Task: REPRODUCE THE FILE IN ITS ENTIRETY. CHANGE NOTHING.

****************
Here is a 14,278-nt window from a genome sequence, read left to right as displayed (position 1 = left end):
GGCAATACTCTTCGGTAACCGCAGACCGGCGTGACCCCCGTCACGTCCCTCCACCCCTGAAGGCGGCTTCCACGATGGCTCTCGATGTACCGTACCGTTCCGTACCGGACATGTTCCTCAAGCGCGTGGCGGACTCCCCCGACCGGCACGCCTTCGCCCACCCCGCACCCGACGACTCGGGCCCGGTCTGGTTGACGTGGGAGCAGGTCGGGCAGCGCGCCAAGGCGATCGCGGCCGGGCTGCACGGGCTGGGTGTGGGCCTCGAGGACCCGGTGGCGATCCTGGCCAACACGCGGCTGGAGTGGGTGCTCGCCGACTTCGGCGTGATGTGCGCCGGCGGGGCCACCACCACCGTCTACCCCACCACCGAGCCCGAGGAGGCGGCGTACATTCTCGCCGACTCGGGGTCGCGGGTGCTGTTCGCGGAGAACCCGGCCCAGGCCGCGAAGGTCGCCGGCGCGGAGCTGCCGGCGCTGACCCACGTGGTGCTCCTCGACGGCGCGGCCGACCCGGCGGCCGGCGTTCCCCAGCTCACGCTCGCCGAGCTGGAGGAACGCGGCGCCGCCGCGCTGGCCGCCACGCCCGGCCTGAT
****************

Here is a 14,278-nt window from a genome sequence, read left to right as displayed (position 1 = left end):
GGCAATACTCTTCGGTAACCGCAGACCGGCGTGACCCCCGTCACGTCCCTCCACCCCTGAAGGCGGCTTCCACGATGGCTCTCGATGTACCGTACCGTTCCGTACCGGACATGTTCCTCAAGCGCGTGGCGGACTCCCCCGACCGGCACGCCTTCGCCCACCCCGCACCCGACGACTCGGGCCCGGTCTGGTTGACGTGGGAGCAGGTCGGGCAGCGCGCCAAGGCGATCGCGGCCGGGCTGCACGGGCTGGGTGTGGGCCTCGAGGACCCGGTGGCGATCCTGGCCAACACGCGGCTGGAGTGGGTGCTCGCCGACTTCGGCGTGATGTGCGCCGGCGGGGCCACCACCACCGTCTACCCCACCACCGAGCCCGAGGAGGCGGCGTACATTCTCGCCGACTCGGGGTCGCGGGTGCTGTTCGCGGAGAACCCGGCCCAGGCCGCGAAGGTCGCCGGCGCGGAGCTGCCGGCGCTGACCCACGTGGTGCTCCTCGACGGCGCGGCCGACCCGGCGGCCGGCGTTCCCCAGCTCACGCTCGCCGAGCTGGAGGAACGCGGCGCCGCCGCGCTGGCCGCCACGCCCGGCCTGAT